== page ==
Biden’s New War on Extremism and Liberty

President Biden believes that hysterical denunciations of extremism will save the Democratic party in the upcoming congressional mid-term elections.  Despite media portrayals of Biden as a good-natured moderate, Biden has relied on similar sweeping castigations of opposition throughout his political career.  But Biden’s rhetoric on extremism could signal an attack on any limits on presidential power.

Last Thursday in Philadelphia, Biden overheated in a primetime speech with a backdrop seemingly inspired by the movie “V for Vendetta” and Nazi filmmaker Leni Riefenstahl. The harsh red atmospherics perfectly complimented Biden’s attempt to portray ex-president Donald Trump and Republicans as the Anti-Christ waiting to crucify American democracy.

Biden declared that “Trump and the MAGA Republicans represent an extremism that threatens the very foundations of our republic.”  But Biden didn’t confess to the audience that he considered almost half of all Americans to be “extremists.”  A few hours before Biden’s speech, White House Press Secretary Karine Jean-Pierre asserted,  “When you are not with what majority of Americans are, then you know, that is extreme. That is an extreme way of thinking.”  Is this wacko definition of extremism designed to vilify anyone who doubts Biden will save America’s soul?

Four days later, speaking in Wisconsin, Biden declared, “Extreme MAGA Republicans in Congress have chosen to go backwards — full of anger, violence, hate, and division…. Extreme MAGA Republicans don’t just threaten our personal rights and our economic security, they embrace political violence.” A week before the Philly speech, Biden denounced Republicans for “semi-fascism.” To vanquish extremism, Biden called for everyone to “unite behind the single purpose of defending our democracy.”

In the post 9/11 era, the definition of extremism has been continually revised to sanctify the most abusive government policies. Prior to September 2001, anyone who suggested (as President George W. Bush did) that the  U.S. government lead a crusade to “rid the world of evil” would have been labeled both an extremist and a loon. Prior to April 2004, anyone who asserted that the U.S. military was torturing detainees in Iraq and Afghanistan was seen as an anti-American extremist.  Bush proceeded to consecrate his Iraq debacle as a “war against extremism.”  Prior to the reign of Barack Obama, anyone who claimed that the president was entitled to assassinate American citizens labeled terrorist suspects was an extremist. Prior to Edward Snowden’s revelations, anyone who asserted that the National Security Agency was  massively illegally wiretapping Americans’ phone calls and email was considered paranoid — as well as an extremist.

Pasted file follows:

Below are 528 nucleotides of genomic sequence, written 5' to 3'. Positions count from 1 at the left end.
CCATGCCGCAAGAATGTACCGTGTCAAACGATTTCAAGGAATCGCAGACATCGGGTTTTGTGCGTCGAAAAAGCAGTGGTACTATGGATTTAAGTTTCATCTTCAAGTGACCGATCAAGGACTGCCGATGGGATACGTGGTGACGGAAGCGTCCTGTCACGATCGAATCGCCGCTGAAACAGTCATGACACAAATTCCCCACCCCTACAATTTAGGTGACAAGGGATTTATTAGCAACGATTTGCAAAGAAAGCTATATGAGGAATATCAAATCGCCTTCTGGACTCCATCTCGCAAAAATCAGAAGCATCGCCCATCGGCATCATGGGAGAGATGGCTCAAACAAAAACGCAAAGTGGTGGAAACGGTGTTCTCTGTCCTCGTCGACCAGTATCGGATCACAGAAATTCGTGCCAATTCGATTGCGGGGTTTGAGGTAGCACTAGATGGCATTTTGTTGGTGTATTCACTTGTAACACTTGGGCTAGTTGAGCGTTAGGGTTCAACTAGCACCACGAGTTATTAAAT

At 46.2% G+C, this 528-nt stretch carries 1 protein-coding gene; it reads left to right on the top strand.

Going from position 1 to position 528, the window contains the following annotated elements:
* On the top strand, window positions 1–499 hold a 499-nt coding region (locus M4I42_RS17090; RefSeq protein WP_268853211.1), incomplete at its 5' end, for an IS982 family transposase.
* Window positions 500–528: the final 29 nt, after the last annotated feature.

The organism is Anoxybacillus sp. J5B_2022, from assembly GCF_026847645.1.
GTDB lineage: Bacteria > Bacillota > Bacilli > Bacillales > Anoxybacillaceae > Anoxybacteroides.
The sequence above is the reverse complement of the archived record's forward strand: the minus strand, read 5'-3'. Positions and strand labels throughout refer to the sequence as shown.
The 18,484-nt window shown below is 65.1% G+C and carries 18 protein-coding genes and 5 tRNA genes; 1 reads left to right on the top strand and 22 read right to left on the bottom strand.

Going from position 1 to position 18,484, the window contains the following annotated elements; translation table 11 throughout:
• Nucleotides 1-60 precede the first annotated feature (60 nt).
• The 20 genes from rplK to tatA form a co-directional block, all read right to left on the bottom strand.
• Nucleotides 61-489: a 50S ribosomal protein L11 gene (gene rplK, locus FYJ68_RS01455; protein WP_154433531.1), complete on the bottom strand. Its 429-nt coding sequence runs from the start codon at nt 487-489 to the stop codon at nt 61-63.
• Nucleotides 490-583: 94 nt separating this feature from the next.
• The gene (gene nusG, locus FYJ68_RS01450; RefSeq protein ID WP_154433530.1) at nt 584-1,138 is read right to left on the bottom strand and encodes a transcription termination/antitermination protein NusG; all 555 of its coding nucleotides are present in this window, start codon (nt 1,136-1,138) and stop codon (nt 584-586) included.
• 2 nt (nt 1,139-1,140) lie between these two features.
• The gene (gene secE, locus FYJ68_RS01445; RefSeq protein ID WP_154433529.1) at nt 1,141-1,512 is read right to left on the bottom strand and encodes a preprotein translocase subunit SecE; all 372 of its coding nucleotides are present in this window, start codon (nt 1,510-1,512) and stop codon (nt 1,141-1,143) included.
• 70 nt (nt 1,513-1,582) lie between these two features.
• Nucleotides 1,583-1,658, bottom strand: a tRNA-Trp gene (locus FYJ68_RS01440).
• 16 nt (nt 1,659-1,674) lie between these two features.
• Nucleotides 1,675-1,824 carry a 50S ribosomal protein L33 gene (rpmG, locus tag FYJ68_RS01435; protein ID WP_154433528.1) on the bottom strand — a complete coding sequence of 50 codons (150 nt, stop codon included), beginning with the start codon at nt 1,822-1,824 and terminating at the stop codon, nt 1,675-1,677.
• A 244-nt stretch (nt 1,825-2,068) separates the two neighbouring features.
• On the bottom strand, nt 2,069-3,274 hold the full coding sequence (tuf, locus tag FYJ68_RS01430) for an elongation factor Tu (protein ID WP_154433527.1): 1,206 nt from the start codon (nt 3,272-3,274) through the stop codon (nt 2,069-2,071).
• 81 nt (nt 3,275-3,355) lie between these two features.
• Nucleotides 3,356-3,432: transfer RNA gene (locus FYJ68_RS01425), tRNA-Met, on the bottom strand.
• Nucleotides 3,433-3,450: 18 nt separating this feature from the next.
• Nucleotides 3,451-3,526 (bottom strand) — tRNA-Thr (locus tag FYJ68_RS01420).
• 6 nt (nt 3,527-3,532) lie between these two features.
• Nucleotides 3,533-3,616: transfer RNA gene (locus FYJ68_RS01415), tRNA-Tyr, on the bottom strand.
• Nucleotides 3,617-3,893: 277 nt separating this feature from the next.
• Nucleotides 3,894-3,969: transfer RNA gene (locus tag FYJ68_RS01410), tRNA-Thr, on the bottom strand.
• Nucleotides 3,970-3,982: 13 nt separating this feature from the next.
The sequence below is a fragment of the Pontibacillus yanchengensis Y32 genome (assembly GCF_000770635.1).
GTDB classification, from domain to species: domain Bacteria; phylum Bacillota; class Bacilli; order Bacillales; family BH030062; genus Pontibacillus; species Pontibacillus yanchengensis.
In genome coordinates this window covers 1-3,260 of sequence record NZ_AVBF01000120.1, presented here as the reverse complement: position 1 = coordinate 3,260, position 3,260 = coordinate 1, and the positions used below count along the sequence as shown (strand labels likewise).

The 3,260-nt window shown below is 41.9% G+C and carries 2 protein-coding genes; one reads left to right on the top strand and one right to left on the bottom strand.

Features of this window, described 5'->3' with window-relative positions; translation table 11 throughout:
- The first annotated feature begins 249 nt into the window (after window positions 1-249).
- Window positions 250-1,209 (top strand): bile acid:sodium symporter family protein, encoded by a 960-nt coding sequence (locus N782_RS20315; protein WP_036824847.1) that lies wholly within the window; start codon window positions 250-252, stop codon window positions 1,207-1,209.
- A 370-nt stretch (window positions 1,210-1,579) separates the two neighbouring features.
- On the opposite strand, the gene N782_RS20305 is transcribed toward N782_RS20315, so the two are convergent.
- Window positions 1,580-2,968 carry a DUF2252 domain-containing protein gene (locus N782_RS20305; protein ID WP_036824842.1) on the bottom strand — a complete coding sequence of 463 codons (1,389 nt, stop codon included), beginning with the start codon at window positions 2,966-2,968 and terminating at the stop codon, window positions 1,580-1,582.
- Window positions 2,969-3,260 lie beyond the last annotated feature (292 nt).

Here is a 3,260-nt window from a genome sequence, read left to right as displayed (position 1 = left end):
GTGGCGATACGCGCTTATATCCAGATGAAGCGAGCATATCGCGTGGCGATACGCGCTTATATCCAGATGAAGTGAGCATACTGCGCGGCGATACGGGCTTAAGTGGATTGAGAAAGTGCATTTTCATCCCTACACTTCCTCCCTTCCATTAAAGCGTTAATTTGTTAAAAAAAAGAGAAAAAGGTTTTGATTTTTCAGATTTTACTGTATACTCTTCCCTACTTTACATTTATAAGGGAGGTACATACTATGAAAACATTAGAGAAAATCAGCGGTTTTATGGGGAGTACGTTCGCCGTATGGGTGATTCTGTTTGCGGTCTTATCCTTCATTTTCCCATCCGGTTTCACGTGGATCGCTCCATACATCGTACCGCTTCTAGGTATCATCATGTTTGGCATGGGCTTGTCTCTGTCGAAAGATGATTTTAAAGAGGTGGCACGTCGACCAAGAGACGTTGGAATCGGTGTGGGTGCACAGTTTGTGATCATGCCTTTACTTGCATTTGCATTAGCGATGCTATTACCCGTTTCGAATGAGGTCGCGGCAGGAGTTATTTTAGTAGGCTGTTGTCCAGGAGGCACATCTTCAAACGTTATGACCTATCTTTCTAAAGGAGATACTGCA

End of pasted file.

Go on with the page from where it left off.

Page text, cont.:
Since Biden took office, his appointees have perennially exploited “extremism” to sanctify stretching his power. Last year, the Biden administration revealed that guys who can’t get laid may be terrorist threats due to “involuntary celibate–violent extremism.” Administration officials did not disclose whether self-abuse was the latest terrorist warning sign. A senior administration official (speaking anonymous to the media) said the new program would encourage people – “If you see something, say something.” The Biden report stressed that federal law enforcement agencies “play a critical role in responding to reports of criminal and otherwise concerning activity.” “Otherwise concerning activity”? This is the same standard that turned prior anti-terrorist efforts into farces.

Refusing to get injected with an experimental vaccine is another badge of extremism according to Biden scorekeepers. On August 13, 2021,when the Department of Homeland Security issued a terrorist alert, warning that “anti-government/anti-authority violent extremists could exploit… potential re-establishment of public health restrictions across the United States as a rationale to conduct attacks.” Anyone who loudly objects to being locked back under house arrest thus became the moral equivalent of the Taliban, or maybe Hezbollah. The following month, Biden gave a primetime address which dictated a Covid vaccine mandate for more than 80 million private employees and also portrayed the unvaccinated as public enemies.  By the time Biden codified his decree in a November Federal Registernotice, the efficacy of the Covid vaccine had fallen to less than 50%. But Biden apparently believed he was entitled to force people to get injected no matter how badly Pfizer shots failed. In January, the Supreme Court struck down Biden’s vax mandate for private companies.